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The Hot Neighborhoods Hedge Funds May Want to Avoid

Hedge funds that want a Manhattan address — but not giant rent hikes — should steer clear of red hot neighborhoods like Flatiron and consider non-trophy buildings in Midtown, a new report shows.

  • Julie Segal

Hedge funds, under pressure to cut fees and improve performance, may want to eschew slick new developments in Manhattan or those trendier neighborhoods whose commercial rents are being driven up sharply by tech companies if they want to find real estate bargains.

That’s because commercial rents at premier midtown Manhattan buildings — where many hedge fund firms are based — have increased at half the pace of trendier neighborhoods like Flatiron and Chelsea over the past nine years, according to the most recent statistics compiled by real estate firm Jones Lang LaSalle on neighborhoods popular with hedge funds.

Cynthia Wasserberger, author of the Hedge Fund Activity Report and an executive managing director at JLL who specializes in providing real estate services to hedge funds and investment management firms, says rents at midtown Manhattan Class A buildings — which are ranked slightly below trophy buildings such as 9 West 57th Street — only rose 28.4 percent between 2009 and 2017.

That compares with rent increases of 100 percent over the same time period for the Flatiron district. She explains that what she describes as midtown “commodity buildings” are now competing with new construction like the Hudson Yards development on the west side of Manhattan, as well as with trendy neighborhoods like Flatiron and Chelsea. According to the Jones Lang LaSalle report, asking rents in the Flatiron neighborhood have reached about $78 per square foot on average.

  Submarket DriversCurrent average asking rent per sq. ft. and % increase in asking rent gains since 2009 * Does not include future availability at 55 Hudson Yards or 1 Manhattan West. With these two buildings,
the average asking rent increases to $95 per sq. ft.
Source: Jones Lang LaSalle IP, Inc.

Commercial rent for Class A buildings in the Chelsea/Meatpacking district neighborhoods has risen approximately 87.5 percent since 2009, the year the U.S. stock market hit bottom after the financial crisis. Chelsea runs between 14th Street and 30th Street from Fifth Avenue on the east to the Hudson River on the west.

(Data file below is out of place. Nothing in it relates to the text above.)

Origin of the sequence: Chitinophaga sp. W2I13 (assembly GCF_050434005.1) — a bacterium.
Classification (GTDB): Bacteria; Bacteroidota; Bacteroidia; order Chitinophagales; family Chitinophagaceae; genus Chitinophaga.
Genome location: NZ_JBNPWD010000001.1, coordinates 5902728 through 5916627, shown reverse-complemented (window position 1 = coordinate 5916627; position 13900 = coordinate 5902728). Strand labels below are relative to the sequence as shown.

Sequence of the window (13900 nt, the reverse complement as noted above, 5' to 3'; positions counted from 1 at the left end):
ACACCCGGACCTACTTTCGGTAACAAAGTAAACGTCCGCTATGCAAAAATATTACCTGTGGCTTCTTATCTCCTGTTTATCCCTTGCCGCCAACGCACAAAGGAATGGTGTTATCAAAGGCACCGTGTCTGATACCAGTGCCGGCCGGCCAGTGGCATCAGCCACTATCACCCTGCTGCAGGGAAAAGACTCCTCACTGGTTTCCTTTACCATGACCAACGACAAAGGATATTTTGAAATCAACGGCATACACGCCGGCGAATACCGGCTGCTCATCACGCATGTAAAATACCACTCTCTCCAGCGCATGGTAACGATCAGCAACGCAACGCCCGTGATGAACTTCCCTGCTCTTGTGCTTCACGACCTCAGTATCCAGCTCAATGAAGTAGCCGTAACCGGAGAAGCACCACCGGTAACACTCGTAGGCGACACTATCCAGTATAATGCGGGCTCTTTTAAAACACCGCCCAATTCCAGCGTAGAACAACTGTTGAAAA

The Meatpacking district covers the area between West 14th Street, south to Horatio Street, and from the Hudson River to Hudson Street. Although the increase in rent isn’t as dramatic as that in the Flatiron, rents in Chelsea and the Meatpacking neighborhoods have become among the most expensive in New York. Rents have reached almost $90 per square foot.

Wasserberger explains that the increasing rents in Flatiron, Chelsea and the Meatpacking district have been fueled by growth in New York’s technology sector. Tech firms have been clustering around older loft-like buildings between 14th Street and 23rd Street and west of Fifth Avenue. Some hedge funds have had to compete with Silicon Valley-backed tech firms looking for attractive and hip space close to restaurants and bars in New York, she adds.

Other real estate executives say midtown Manhattan buildings are looking dated compared with Hudson Yards and new construction downtown. In Class A buildings in the World Trade Center area, rents are now almost $81 per square foot, according to JLL. The newly constructed 3 World Trade Center has 1.7 million square feet available, about half of the commercial office space in the neighborhood.

Trophy buildings in midtown are still the most expensive space, with rents reaching an average of $105.73. But the percentage rise over the period covered in the report was less than half of what it was in the Flatiron district, at 43.7 percent. Class A buildings near Grand Central rose the least, at 26.6 percent.

Recent hedge fund real estate deals, according to JLL, include a lease renewal by Marathon Asset Management for 21,598 square feet at One Bryant Park; activist Soroban Capital Partners signing a new lease for 22,500 feet at 55 West 46th Street; and Pretium Partners renting 17,320 square feet at 810 Seventh Avenue, also a new lease.